Clinical Trial of Creatine in Amyotrophic Lateral Sclerosis [ALS]
|ClinicalTrials.gov Identifier: NCT00005674|
Recruitment Status : Completed
First Posted : May 29, 2000
Last Update Posted : June 24, 2005
The purpose of this study is to evaluate the safety and effectiveness of creatine treatment in amyotrophic lateral sclerosis (ALS). There is currently no known effective treatment for ALS. It is known that nerve cells die in the brains and spinal cords of patients with ALS but the cause of the cell death is unknown. It has been shown that there is overactive nerve activity due to increased levels of a chemical called glutamate and that there is abnormal cellular metabolism along with increased production of substance called "free radicals." Improving cellular metabolism and readjusting the activity of glutamate in the brain may be beneficial to ALS patients.
Creatine is a naturally occurring compound, which improves energy metabolism in cells. Creatine has been given to patients with energy metabolism defects in their muscles, and to athletes. Creatine improves survival in a mouse model of ALS. Three human subjects with ALS have received creatine for up to six months without any side effects. Overall, creatine has been well tolerated and safe.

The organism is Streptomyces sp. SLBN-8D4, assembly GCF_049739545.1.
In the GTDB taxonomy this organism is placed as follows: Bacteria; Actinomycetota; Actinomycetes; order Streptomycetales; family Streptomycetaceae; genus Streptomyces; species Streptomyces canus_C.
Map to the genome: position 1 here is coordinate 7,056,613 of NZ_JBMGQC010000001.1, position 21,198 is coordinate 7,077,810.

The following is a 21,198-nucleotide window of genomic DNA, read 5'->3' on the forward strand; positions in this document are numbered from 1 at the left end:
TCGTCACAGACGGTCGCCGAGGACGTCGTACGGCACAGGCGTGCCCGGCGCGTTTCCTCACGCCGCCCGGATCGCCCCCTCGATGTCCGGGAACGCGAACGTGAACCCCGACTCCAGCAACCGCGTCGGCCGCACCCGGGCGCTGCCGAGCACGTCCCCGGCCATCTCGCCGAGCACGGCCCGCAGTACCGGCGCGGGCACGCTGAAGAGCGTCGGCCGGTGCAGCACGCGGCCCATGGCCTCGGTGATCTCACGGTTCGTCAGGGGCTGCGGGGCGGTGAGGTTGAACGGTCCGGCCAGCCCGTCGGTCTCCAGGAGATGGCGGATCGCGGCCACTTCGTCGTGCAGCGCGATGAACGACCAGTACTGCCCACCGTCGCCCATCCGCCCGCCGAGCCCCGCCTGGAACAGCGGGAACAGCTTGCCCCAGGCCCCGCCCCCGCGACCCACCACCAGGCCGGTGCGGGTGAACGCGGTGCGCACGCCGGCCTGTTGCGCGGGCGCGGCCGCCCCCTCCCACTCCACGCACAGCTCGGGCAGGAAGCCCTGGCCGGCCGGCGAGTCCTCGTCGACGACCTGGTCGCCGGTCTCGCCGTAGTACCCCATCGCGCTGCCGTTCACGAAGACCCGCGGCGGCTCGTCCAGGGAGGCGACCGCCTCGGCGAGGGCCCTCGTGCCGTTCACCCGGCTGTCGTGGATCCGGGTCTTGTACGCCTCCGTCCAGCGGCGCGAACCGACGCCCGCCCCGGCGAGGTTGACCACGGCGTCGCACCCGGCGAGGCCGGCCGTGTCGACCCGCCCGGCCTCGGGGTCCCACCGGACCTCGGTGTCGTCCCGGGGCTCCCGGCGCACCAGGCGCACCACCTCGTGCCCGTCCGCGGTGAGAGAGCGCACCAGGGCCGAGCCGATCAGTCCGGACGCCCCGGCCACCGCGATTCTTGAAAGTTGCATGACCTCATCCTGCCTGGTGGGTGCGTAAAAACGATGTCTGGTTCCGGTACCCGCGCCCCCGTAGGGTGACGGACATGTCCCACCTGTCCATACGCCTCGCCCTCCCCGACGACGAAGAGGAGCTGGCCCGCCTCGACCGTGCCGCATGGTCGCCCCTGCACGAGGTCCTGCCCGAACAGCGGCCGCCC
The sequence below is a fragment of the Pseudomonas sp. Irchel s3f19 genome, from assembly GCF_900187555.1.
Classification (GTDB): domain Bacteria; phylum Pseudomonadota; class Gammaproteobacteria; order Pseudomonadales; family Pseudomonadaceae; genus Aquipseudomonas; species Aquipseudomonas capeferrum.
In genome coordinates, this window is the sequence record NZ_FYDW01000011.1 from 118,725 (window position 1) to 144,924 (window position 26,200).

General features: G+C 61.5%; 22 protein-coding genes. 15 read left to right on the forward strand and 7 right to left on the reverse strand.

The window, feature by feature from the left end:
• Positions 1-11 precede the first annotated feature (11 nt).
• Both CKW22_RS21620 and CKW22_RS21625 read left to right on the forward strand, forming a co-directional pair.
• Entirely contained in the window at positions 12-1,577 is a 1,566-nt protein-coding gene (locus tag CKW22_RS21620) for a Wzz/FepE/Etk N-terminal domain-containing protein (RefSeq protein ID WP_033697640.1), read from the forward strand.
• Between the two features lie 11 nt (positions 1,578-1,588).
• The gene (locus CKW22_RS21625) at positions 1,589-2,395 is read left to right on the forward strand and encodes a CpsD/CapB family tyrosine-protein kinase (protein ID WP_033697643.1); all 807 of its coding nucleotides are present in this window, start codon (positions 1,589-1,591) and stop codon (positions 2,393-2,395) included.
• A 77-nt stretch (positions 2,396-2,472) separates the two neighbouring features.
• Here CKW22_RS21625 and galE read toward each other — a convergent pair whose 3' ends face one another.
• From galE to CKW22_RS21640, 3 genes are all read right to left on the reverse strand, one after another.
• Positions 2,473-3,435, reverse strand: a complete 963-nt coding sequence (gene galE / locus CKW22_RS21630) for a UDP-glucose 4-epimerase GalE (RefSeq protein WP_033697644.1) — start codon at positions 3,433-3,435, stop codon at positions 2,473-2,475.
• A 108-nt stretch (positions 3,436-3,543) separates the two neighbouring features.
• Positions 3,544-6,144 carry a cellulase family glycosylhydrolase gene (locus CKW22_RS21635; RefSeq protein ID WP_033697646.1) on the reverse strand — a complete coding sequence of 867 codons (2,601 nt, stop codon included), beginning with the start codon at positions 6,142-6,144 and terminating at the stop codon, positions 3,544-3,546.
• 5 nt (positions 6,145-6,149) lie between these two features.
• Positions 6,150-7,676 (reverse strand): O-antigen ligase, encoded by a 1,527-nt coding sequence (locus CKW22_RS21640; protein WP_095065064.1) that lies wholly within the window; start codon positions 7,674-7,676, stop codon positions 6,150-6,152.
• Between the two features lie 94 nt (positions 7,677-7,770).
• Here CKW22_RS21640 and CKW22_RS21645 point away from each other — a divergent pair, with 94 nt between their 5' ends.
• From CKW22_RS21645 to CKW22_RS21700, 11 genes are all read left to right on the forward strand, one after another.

|Condition or disease||Intervention/treatment||Phase|
|Amyotrophic Lateral Sclerosis||Drug: Creatine||Phase 2|
Half of the subjects in this study will be selected by chance to receive creatine treatment for 6 months and the other half to receive placebo. Neither the subject nor the investigator will know which drug the subject is receiving, although this information will be available in case of emergency. It is anticipated that all subjects will have the choice to receive creatine after the 6 months study in an open-label study for an additional 12 months. A total of 114 patients will participate at 15 centers. Approximately 8 subjects will be enrolled at the Washington University.
The effectiveness of creatine will be determined first by assessing any changes in strength in the arms and second by changes in grip strength, functional activities, electromyography changes or changes of the level of SOH 2'dG in the urine.
|Study Type :||Interventional (Clinical Trial)|
Please refer to this study by its ClinicalTrials.gov identifier (NCT number): NCT00005674
|United States, Missouri|
|St. Louis, Missouri, United States, 63110|